Miyako Inoue (linguistic anthropologist)

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Miyako Inoue (born 1962) is an Associate Professor in the Department of Cultural and Social Anthropology at Stanford University in Palo Alto, California. She received her PHD from Washington University in St. Louis in 1996. She is a prominent linguistic anthropologist who combines a concerted focus on social theory with a rigorous analysis of language in social life.

Miyako Inoue teaches linguistic anthropology and the anthropology of Japan. Her recent book Vicarious Language: the Political Economy of Gender and Speech in Japan (University of California Press), examines a phenomenon commonly called "women's language" in Japanese society, and offers a genealogy showing its critical linkage with Japan's national and capitalist modernity.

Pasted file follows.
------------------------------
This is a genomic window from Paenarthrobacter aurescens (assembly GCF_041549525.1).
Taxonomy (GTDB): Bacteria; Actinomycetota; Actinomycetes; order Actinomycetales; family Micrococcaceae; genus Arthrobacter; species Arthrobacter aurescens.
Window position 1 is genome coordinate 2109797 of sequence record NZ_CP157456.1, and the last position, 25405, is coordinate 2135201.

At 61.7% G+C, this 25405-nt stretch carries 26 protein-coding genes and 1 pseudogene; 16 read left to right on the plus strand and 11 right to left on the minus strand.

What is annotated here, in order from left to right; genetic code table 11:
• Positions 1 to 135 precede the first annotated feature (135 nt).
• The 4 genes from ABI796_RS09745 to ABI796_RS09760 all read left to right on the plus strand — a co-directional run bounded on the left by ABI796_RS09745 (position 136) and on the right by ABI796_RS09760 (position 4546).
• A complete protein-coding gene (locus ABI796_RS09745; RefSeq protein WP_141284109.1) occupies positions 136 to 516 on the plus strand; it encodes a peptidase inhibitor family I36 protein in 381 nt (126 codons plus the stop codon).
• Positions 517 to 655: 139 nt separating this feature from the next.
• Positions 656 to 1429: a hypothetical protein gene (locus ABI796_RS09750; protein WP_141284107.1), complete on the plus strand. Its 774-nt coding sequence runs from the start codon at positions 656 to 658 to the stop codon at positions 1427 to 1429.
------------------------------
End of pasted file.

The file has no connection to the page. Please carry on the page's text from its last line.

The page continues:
Professor Inoue's recent articles include "The Listening Subject of Japanese Modernity and His Auditory Double: Citing, Sighting, and Siting the Modern Japanese Woman" (2003), and "What does Language Remember?: Indexical Order and the Naturalized History of Japanese Women" (2003).

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